The wire 34 has an undeformed or closed position (state or configuration) for keeping or connecting tissue together, and a deformed or open position (state or configuration) for insertion of the wire into tissue, and is moved from its closed position to its open position by one of the restraining devices 8, as further described below. The wire 34 is preferably not deformed past its yield point in its open position. Accordingly, one embodiment provides a U-shaped configuration for an open position to facilitate insertion of the wire 34 through the tissue. It is to be understood that a U-shaped configuration may be alternatively substituted by an equivalent structure such as C-shaped, V-shaped, J-shaped, and other similarly shaped configurations. When in its closed position, the wire 34 of the first embodiment forms a loop with the ends of the wire in a generally side-by-side or overlapping orientation (FIG. 3B).

The wire 34 may be formed in the above described shape by first wrapping the wire onto a mandrel and heat treating the wire at approximately 400-500 degrees Celsius for approximately 5 to 30 minutes. The wire 34 is then air quenched at room temperature. The mandrel may have a constant diameter, may be conical in shape, or may have other shapes for treating a wire into a shape useful for producing a fastener.

An alternate configuration of the surgical fastener 10 in its closed position is shown in FIG. 3D, and generally indicated at 40. The fastener 40 forms a spiral configuration in its closed position for trapping tissue within a loop formed by the spiral. In its open position, the fastener 40 is configured to form less than a full 360 degree turn.

Another alternate configuration of the surgical fastener 10 is shown in FIGS. 3E and 3F in its closed position, and is generally indicated at 41. The fastener 41 is formed in a spiral about a central longitudinal axis A. As shown in FIG. 3F, the fastener 41 has a generally conical shape along the longitudinal axis A, with a decreasing diameter as the radius of curvature of the fastener 41 decreases. The fastener 41 has an inner end portion 45 and an outer end portion 47, with the enlarged portion 38 of the wire being disposed at the outer end portion for engagement with one of the restraining devices 8.

A modification of the fastener is shown in FIG. 3G, and generally indicated at 43. The fastener 43 is same as the fastener 41 described above, except that the enlarged portion 38, which is adapted for engaging a restraining device or releasable mechanism, is positioned at the inner end portion 45 of the fastener. Placement of one of the restraining devices 8 at the inner end portion 45 of the fastener 43 increases the compression force of the wire in its undeformed position on the tissue and decreases the surface area of the fastener exposed to blood flow.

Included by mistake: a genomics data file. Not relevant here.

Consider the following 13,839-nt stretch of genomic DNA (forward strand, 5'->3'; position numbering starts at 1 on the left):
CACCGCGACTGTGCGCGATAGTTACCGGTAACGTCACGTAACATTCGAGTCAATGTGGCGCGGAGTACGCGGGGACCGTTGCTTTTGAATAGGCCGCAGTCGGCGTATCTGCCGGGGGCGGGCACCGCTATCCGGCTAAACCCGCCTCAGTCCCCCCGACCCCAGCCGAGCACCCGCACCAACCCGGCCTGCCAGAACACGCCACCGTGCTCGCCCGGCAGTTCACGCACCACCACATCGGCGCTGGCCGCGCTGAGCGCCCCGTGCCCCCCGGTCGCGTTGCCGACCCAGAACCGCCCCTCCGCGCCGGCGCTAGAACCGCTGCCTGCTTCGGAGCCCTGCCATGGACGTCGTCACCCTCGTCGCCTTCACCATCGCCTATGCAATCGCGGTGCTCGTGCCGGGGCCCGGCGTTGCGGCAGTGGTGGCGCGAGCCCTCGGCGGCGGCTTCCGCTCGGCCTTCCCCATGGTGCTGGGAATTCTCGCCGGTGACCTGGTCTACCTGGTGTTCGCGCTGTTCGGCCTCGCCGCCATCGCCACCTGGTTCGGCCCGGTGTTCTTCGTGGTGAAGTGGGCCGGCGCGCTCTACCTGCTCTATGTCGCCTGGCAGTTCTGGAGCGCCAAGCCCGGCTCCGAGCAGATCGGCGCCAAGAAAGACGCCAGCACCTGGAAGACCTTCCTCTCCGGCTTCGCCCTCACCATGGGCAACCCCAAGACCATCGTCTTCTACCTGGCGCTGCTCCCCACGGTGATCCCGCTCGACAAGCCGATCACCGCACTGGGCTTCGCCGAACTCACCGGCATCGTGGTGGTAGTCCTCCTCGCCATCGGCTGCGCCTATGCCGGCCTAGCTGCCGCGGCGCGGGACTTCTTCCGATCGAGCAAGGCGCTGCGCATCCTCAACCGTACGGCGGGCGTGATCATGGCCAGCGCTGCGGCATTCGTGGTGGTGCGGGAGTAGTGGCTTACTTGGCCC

A second embodiment of wire 34, as shown in an open configuration in FIG. 11 and in a closed configuration in FIGS. 13A-13B. Specifically, FIG. 11 shows a front view of a single-arm tissue connector assembly 1101 having a multiple loop fastener in an open configuration, and generally indicated as 1300. FIG. 13A shows a particular multiple loop fastener 1301 having evenly spaced loops in a closed configuration, and FIG. 13B shows another particular multiple loop fastener 1303 having both evenly and unevenly spaced loops in a closed configuration. The multiple loop fasteners 1301 and 1303 are similar to the previously described fasteners 10, 40, 41, and 43, with the wire 34 specifically preformed as a spiral of more than one loop.

As shown if FIG. 13A, the loops of fastener 1301 are helical with a centerline B, and form slightly less than two complete loops. The enlarged portion 36 is preferably large enough to prevent coil 26 from moving off the proximal end of wire 34. In one embodiment, the distal end of wire 34 is configured to be threaded through a tissue, and the enlarged portion 36 is large enough to prevent the proximal end of wire 34 from being pulled through the tissue. As shown in FIG. 13B is the multiple loop fastener 1300 having both evenly and unevenly spaced loops, and generally indicated at 1303. The loops of fastener 1303 are formed on the surface on a cylinder having a centerline C. As with fastener 1301, the enlarged portion 36 is preferably large enough to prevent coil 26 from moving off the proximal end of wire 34. Also, as with fastener 1301, the distal end of wire 34 may be configured for threading through a tissue, with the enlarged portion 36 large enough to prevent the proximal end of wire 34 from being pulled through the tissue.

It is to be understood that the fastener 10, 40, 41, 43, 1300 and other fasteners described herein may have undeformed or deformed configurations different than those shown herein without departing from the scope of the invention. In addition, a locking clip (not shown) may also be attached to connect the ends of the fasteners of this invention when the fastener is in its closed position to prevent possible opening of the fastener over time. The locking clip may also be integrally formed with one end of the fastener.